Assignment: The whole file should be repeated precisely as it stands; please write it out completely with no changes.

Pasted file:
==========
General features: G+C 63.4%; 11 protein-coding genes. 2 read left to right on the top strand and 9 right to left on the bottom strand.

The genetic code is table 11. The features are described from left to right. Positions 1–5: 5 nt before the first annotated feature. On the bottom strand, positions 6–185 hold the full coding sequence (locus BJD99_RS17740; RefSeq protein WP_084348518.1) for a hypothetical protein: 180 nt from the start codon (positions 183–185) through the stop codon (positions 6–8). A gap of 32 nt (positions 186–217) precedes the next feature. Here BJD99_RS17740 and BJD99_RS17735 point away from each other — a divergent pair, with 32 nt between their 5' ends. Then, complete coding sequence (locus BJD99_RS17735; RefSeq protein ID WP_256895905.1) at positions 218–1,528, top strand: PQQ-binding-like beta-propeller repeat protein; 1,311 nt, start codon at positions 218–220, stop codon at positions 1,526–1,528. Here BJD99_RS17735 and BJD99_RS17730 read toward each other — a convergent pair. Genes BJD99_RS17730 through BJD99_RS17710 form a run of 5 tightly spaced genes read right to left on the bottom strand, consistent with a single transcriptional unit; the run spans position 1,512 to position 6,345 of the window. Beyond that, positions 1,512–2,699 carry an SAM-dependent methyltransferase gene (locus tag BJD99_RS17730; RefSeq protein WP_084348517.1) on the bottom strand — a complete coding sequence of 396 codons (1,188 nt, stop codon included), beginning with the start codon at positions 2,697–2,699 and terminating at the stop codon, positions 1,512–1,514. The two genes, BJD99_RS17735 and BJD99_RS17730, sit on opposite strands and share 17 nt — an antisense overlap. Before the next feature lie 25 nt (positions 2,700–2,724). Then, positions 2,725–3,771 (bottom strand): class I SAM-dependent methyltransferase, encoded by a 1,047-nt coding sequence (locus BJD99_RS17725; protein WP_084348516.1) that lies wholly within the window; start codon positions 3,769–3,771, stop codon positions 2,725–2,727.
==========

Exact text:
General features: G+C 63.4%; 11 protein-coding genes. 2 read left to right on the top strand and 9 right to left on the bottom strand.

The genetic code is table 11. The features are described from left to right. Positions 1–5: 5 nt before the first annotated feature. On the bottom strand, positions 6–185 hold the full coding sequence (locus BJD99_RS17740; RefSeq protein WP_084348518.1) for a hypothetical protein: 180 nt from the start codon (positions 183–185) through the stop codon (positions 6–8). A gap of 32 nt (positions 186–217) precedes the next feature. Here BJD99_RS17740 and BJD99_RS17735 point away from each other — a divergent pair, with 32 nt between their 5' ends. Then, complete coding sequence (locus BJD99_RS17735; RefSeq protein ID WP_256895905.1) at positions 218–1,528, top strand: PQQ-binding-like beta-propeller repeat protein; 1,311 nt, start codon at positions 218–220, stop codon at positions 1,526–1,528. Here BJD99_RS17735 and BJD99_RS17730 read toward each other — a convergent pair. Genes BJD99_RS17730 through BJD99_RS17710 form a run of 5 tightly spaced genes read right to left on the bottom strand, consistent with a single transcriptional unit; the run spans position 1,512 to position 6,345 of the window. Beyond that, positions 1,512–2,699 carry an SAM-dependent methyltransferase gene (locus tag BJD99_RS17730; RefSeq protein WP_084348517.1) on the bottom strand — a complete coding sequence of 396 codons (1,188 nt, stop codon included), beginning with the start codon at positions 2,697–2,699 and terminating at the stop codon, positions 1,512–1,514. The two genes, BJD99_RS17735 and BJD99_RS17730, sit on opposite strands and share 17 nt — an antisense overlap. Before the next feature lie 25 nt (positions 2,700–2,724). Then, positions 2,725–3,771 (bottom strand): class I SAM-dependent methyltransferase, encoded by a 1,047-nt coding sequence (locus BJD99_RS17725; protein WP_084348516.1) that lies wholly within the window; start codon positions 3,769–3,771, stop codon positions 2,725–2,727.